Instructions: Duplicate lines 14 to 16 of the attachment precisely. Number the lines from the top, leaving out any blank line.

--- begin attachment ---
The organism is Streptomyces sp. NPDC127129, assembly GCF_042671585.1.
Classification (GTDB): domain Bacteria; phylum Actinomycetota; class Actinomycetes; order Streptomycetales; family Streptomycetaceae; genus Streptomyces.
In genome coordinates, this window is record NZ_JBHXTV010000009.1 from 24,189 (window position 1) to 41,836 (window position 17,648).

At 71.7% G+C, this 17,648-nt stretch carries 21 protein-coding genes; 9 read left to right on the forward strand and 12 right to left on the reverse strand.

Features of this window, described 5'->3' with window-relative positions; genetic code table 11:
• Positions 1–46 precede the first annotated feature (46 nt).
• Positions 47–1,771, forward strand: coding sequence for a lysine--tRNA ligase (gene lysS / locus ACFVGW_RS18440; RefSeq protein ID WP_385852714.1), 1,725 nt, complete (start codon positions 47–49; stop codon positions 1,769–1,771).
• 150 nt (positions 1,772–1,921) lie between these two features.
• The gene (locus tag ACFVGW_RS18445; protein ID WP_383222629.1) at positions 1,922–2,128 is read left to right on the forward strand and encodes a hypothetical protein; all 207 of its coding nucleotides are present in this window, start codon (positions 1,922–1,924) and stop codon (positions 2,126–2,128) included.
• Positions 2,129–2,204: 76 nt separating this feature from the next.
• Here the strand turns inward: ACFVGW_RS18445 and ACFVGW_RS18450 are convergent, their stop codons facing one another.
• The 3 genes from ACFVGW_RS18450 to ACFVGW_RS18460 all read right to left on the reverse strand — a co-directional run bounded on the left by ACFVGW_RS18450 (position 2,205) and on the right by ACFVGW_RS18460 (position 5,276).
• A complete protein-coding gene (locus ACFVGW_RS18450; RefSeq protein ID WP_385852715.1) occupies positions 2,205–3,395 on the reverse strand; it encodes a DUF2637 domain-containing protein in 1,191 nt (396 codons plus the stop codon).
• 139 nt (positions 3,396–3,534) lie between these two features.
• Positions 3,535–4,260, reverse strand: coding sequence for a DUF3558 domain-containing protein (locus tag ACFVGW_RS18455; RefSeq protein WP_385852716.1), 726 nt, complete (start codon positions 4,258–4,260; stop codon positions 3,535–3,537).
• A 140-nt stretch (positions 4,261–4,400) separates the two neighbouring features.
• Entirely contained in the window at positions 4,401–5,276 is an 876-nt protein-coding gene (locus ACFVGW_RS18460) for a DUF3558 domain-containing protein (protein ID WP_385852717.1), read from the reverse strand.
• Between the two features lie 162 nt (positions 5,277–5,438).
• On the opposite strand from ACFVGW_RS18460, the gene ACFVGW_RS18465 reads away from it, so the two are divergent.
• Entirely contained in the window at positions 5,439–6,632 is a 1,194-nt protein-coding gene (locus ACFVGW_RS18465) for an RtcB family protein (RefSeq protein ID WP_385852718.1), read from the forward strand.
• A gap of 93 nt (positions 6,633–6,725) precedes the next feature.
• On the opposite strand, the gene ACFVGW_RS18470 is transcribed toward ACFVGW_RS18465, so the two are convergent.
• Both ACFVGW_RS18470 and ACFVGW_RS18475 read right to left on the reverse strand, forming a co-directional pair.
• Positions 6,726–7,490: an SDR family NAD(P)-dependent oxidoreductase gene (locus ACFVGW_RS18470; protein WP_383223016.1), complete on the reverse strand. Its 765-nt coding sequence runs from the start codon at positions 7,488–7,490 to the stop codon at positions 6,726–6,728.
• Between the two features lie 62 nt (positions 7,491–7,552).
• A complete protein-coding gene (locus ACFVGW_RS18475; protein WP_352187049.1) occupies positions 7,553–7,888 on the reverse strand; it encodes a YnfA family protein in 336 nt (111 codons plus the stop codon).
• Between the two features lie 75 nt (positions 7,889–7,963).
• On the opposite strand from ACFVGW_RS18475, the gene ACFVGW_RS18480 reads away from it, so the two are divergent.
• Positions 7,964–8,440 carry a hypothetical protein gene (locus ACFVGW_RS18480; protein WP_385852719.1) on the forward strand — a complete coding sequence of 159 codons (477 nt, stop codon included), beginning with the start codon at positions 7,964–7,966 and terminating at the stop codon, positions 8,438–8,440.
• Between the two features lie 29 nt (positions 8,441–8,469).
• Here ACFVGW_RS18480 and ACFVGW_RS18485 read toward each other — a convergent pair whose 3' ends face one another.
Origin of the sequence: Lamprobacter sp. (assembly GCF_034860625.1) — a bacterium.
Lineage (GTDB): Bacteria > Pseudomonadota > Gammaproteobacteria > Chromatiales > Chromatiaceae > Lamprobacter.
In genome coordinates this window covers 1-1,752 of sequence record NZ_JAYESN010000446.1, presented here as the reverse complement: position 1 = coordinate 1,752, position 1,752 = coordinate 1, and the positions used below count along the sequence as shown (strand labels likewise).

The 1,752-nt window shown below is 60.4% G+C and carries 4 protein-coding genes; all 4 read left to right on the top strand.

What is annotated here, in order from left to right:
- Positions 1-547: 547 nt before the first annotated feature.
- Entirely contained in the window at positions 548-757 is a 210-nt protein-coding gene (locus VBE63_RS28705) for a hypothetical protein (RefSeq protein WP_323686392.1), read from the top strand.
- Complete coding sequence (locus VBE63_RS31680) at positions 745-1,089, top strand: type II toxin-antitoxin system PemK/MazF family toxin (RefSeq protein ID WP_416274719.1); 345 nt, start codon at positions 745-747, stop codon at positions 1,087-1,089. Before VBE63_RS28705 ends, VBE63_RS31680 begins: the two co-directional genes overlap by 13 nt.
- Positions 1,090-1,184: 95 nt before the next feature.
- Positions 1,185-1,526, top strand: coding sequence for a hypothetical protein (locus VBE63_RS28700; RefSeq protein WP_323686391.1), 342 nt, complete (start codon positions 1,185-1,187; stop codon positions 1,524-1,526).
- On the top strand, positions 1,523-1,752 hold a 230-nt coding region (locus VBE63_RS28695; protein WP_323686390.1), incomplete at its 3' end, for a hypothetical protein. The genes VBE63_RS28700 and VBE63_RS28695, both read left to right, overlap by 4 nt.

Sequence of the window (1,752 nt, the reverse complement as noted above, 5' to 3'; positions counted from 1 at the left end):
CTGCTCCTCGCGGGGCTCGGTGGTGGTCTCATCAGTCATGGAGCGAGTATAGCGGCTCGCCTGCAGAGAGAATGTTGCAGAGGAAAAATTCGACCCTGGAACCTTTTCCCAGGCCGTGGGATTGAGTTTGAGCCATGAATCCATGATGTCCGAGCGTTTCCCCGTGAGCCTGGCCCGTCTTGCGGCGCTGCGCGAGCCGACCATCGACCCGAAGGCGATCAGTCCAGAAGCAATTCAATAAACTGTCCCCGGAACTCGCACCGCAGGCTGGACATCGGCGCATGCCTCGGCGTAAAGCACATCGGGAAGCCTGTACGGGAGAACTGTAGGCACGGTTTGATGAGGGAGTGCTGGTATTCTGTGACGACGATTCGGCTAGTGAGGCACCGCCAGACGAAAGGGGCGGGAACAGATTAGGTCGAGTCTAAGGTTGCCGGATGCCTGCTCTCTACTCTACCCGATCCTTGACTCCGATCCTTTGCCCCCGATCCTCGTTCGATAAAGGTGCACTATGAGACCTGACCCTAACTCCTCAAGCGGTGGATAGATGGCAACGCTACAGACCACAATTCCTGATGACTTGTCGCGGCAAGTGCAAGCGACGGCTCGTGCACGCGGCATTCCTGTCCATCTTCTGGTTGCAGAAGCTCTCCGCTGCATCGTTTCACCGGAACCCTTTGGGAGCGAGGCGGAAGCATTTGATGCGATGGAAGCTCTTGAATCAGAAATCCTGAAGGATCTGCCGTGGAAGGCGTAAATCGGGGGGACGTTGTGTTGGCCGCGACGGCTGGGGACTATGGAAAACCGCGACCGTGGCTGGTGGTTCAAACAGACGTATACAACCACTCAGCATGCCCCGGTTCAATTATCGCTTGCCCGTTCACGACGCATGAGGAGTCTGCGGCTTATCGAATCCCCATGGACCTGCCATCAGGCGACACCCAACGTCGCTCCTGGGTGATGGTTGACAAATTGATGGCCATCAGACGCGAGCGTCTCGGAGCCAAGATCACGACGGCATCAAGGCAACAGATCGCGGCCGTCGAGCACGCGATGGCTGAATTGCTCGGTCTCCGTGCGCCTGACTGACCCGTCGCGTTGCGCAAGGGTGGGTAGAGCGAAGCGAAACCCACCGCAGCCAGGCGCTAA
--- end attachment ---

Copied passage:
• 139 nt (positions 3,396–3,534) lie between these two features.
• Positions 3,535–4,260, reverse strand: coding sequence for a DUF3558 domain-containing protein (locus tag ACFVGW_RS18455; RefSeq protein WP_385852716.1), 726 nt, complete (start codon positions 4,258–4,260; stop codon positions 3,535–3,537).
• A 140-nt stretch (positions 4,261–4,400) separates the two neighbouring features.